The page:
Supermarket chain Metro is buying a majority stake in leading Quebec bakery Premiere Moisson to fuel the family-run company’s expansion while adding to its own product offering in a competitive market.
The Colpron-Fiset family, which founded the bakery in 1992, will retain 25 per cent of the company and continue to manage its 23 stores and three production plants. The purchase price wasn’t disclosed.
“For Metro, it’s a strategic partnership because it will help us to differentiate our banners with fresh and quality products,” Metro CEO Eric La Fleche said Tuesday at a news conference at Premiere Moisson’s Atwater Market bakery.
Montreal-based Metro said the partnership is set to close in a few weeks and will expand a relationship that has grown over more than 20 years. About 20 per cent of Premiere Moisson’s $100-million of annual sales are to Metro, including as a baker for some of its private label bread.
Metro plans to help finance the expansion of Premiere Moisson’s premium artisan brands throughout Quebec and eventually across Ontario. In addition to crusty baguettes and other bread, Premiere Moisson sells premium cakes and pastries, gluten-free products, deli items and various ready-to-eat dishes.
The partners hope to more than double the number of retail stores by adding bakeries in other parts of the province before focusing on Ontario, where it has one store.
It’s a partnership model that Metro used in 2011 to acquire a majority stake in ethnic grocer Adonis, which has begun to add locations in Toronto.
Canada’s third-largest supermarket chain is in tough competition with Loblaw, Sobey’s and Costco, while its discount banners fend off U.S. banners Wal-Mart and Target.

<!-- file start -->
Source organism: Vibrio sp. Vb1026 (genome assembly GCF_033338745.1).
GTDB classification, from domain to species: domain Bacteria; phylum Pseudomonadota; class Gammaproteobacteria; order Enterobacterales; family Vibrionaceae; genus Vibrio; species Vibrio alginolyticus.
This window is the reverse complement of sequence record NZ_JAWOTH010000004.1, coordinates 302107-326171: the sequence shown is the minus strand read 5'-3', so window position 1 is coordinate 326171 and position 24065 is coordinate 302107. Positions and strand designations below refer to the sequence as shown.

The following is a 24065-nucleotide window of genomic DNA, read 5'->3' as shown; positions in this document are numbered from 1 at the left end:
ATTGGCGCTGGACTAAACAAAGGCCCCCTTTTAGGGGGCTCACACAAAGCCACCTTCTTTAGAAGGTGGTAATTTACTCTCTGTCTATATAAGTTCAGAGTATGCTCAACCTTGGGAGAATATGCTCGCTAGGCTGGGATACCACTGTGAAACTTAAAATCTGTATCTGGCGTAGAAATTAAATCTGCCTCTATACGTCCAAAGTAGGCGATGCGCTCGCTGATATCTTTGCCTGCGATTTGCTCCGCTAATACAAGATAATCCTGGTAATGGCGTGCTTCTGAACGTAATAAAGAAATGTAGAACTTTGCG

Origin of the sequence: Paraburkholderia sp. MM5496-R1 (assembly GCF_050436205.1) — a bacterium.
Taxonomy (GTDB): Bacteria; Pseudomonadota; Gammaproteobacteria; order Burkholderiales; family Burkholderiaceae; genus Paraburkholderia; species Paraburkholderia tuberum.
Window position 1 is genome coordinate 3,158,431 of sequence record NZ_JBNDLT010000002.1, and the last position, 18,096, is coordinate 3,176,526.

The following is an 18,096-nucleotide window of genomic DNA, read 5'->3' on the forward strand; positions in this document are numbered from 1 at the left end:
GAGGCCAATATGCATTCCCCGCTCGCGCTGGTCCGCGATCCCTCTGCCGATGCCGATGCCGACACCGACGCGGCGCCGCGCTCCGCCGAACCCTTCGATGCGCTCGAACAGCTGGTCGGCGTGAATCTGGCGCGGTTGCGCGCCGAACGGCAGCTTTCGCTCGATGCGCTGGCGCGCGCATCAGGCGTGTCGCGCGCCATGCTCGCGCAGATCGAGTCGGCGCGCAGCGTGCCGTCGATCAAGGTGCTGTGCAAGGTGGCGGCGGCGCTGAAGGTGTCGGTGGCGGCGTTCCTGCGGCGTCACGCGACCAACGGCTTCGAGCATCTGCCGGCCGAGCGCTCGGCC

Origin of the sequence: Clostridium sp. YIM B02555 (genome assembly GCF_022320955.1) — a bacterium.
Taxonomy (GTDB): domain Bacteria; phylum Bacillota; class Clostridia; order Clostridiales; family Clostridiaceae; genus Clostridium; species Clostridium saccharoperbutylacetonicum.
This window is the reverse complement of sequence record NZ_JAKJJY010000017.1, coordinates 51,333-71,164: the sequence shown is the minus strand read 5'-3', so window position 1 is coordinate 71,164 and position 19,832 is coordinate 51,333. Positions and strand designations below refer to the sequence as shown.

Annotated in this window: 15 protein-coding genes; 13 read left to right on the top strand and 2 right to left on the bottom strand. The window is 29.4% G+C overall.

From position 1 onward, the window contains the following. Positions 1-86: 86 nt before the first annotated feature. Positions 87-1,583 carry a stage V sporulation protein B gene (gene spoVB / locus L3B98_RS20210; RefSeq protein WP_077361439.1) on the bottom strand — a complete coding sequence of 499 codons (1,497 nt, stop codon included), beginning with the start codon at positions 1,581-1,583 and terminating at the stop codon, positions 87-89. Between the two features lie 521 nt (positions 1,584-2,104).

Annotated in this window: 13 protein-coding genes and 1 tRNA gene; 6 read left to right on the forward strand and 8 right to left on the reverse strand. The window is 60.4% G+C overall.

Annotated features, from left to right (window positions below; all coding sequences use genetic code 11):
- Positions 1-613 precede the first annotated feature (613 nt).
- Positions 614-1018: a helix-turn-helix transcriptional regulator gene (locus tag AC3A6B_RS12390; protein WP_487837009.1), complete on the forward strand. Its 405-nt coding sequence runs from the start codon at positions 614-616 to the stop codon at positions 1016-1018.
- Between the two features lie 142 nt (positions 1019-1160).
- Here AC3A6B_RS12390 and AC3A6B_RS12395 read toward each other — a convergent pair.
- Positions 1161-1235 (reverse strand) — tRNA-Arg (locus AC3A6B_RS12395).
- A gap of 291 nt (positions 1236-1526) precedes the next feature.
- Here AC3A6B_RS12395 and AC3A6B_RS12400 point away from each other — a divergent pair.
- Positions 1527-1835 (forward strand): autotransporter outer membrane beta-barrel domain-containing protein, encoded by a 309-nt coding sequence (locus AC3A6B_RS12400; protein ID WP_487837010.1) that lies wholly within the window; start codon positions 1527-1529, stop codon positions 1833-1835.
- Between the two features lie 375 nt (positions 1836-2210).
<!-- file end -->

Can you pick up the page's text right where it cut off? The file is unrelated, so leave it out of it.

Premiere Moisson president Liliane Colpron said the partnership with Quebec’s leading food chain allows the company to make the leap from a family business to one that can reach more customers.
“We needed a strategic partner to accelerate growth,” she told reporters, accompanied by her three children who will continue to run the business.
Colpron insisted that Premiere Moisson won’t alter its artisan approach using quality local wheat and ingredients.
“We aren’t changing a winning formula.”
La Fleche said that’s part of what attracted Metro to the bakery, adding there will be no change to Premiere Moisson’s “winning recipe.”
In addition to adding retail stores, the partners will consider other options, including setting up Premiere Moisson kiosks in Metro stores.
The bakery has 22 locations in Greater Montreal and one in Ottawa, and sells its bread in grocery stores in both provinces. Existing agreements selling bread to grocery rivals will continue to be respected.
Premiere Moisson also owns a 50 per cent stake in Les Moulins de Soulanges, a local producer of natural, premium-quality bread flours and other specialty flours adapted to the needs of artisan-style bakeries.
Analyst Irene Nattel of RBC Capital Markets said the partnership makes sense but is relatively small for Metro.
“The real upside in this kind of transaction is less in the direct contribution of acquired stores and more in the value-added it can provide to the existing store offering/customer base,” she wrote in a report.
Metro operates a network of almost 600 food stores under several banners including Metro, Metro Plus, Super C and Food Basics, as well as over 250 drugstores. It has annual sales of more than $11-billion and employs more than 65,000 people.
On the Toronto Stock Exchange, Metro’s shares were up 37 cents at $66.75 Tuesday afternoon.
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